On one hand, a prefab world full of a million awesome mini-adventures is exactly the sort of product that I need. Setting books that read like encyclopedias appeal to me less and less these days. According to reports, Wilderlands excises that stuff from the boxed set and puts all that in the Player's Guide hardbound. Instead you get a whole world laid out like the outdoor adventure map in the Keep on the Borderlands. That's what I want. A sandbox all about the adventure, not a setting that exists as a thing unto itself.
On the other hand, part of me shies away from getting the Wilderlands boxed set. And it's not just my inner cheapskate at work here, unable to part with 45 bucks for a stupid game. Rather part of me sees the elegant structure of the Wilderlands and sees that I could do that myself. I could get a big ol' numbered hexmap, sketch out some terrain, and stock a bunch of hexes. Would I get that same level of do-it-yourselfer buzz by adding stuff to the Wilderlands? I dunno.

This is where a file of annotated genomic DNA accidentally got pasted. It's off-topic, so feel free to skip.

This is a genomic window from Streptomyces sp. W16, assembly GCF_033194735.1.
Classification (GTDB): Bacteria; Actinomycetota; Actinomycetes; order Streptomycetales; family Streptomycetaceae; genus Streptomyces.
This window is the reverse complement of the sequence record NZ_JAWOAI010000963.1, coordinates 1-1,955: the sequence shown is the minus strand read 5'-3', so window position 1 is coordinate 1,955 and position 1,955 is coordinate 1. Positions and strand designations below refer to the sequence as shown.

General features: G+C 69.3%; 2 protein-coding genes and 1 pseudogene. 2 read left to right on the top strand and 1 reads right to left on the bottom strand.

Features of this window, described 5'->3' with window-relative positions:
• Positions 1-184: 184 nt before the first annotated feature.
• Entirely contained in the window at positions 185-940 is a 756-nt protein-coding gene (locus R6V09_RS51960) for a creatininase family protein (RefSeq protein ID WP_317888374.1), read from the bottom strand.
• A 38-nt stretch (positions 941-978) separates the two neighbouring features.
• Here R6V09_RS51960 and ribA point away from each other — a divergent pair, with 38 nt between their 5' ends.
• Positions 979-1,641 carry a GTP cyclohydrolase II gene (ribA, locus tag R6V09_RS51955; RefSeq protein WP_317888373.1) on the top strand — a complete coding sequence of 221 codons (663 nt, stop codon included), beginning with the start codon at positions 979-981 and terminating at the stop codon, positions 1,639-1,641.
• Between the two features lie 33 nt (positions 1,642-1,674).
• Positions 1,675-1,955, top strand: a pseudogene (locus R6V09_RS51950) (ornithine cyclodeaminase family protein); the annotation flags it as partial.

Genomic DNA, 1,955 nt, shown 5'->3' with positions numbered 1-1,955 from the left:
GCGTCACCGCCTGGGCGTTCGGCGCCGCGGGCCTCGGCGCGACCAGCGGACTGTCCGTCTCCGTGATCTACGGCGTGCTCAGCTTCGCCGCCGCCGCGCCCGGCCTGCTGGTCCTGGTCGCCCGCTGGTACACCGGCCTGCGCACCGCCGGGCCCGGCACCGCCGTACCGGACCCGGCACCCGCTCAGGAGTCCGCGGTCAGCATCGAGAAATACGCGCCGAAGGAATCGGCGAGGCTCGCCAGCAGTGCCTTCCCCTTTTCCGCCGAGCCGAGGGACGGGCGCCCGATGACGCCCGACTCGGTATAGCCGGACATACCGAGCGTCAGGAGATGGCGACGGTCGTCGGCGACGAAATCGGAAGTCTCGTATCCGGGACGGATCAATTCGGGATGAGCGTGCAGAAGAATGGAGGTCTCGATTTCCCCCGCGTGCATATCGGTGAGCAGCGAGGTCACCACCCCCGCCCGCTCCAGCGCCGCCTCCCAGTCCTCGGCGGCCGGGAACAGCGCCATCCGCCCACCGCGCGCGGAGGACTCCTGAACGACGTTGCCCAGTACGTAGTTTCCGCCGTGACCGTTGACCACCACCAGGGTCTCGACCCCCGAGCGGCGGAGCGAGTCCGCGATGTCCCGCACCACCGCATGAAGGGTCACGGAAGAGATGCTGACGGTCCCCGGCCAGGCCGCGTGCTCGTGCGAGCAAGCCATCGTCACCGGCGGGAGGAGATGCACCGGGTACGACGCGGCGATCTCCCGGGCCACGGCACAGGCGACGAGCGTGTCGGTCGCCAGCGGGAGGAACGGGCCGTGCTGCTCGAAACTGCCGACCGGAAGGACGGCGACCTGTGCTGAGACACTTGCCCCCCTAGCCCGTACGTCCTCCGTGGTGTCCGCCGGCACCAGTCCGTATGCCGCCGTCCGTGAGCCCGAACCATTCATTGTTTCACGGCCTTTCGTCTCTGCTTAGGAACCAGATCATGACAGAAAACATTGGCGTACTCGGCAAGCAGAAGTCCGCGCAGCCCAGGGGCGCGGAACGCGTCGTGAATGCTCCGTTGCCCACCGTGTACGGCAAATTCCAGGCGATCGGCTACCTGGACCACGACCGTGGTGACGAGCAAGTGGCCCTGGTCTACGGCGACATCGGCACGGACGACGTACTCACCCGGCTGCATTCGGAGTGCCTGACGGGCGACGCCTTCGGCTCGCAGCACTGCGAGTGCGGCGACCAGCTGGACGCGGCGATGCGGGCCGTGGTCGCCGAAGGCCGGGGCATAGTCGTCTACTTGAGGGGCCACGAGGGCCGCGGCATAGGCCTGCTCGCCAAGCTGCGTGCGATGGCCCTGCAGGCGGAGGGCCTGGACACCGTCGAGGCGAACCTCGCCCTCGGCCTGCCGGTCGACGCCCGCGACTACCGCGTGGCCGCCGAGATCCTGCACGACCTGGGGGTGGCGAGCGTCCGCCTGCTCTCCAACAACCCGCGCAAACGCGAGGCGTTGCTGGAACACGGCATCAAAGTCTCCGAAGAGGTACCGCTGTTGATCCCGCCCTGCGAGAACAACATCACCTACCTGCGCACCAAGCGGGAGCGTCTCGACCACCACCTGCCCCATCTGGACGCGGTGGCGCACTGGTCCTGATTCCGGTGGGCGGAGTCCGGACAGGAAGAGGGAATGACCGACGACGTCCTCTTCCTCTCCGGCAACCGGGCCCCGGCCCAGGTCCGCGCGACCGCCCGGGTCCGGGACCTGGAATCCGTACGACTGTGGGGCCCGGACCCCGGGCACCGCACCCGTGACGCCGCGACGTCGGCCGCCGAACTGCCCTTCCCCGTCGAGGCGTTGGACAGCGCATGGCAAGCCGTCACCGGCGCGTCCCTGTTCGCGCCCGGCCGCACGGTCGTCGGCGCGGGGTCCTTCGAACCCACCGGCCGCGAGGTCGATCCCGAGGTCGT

Another issue is the inherent tension between a big expansive wilderness and a big expansive dungeon. I like campaigns that focus on a big, nonsensical dungeon. But a party out exploring the wilderness isn't plumbing the depth of the dungeon and vice versa. Won't either one or the other get ignored a big chunck of the time? Another advantage of the do it yourself approach is that I could start with a mostly blank wilderness map and let the players fill it in as they explore out from their starting locale. That would be cool.
Maybe it all comes down to which I have more of, money to blow on stupid game crap or time to devote to a homebrew setting. Some days it feels like I've got neither.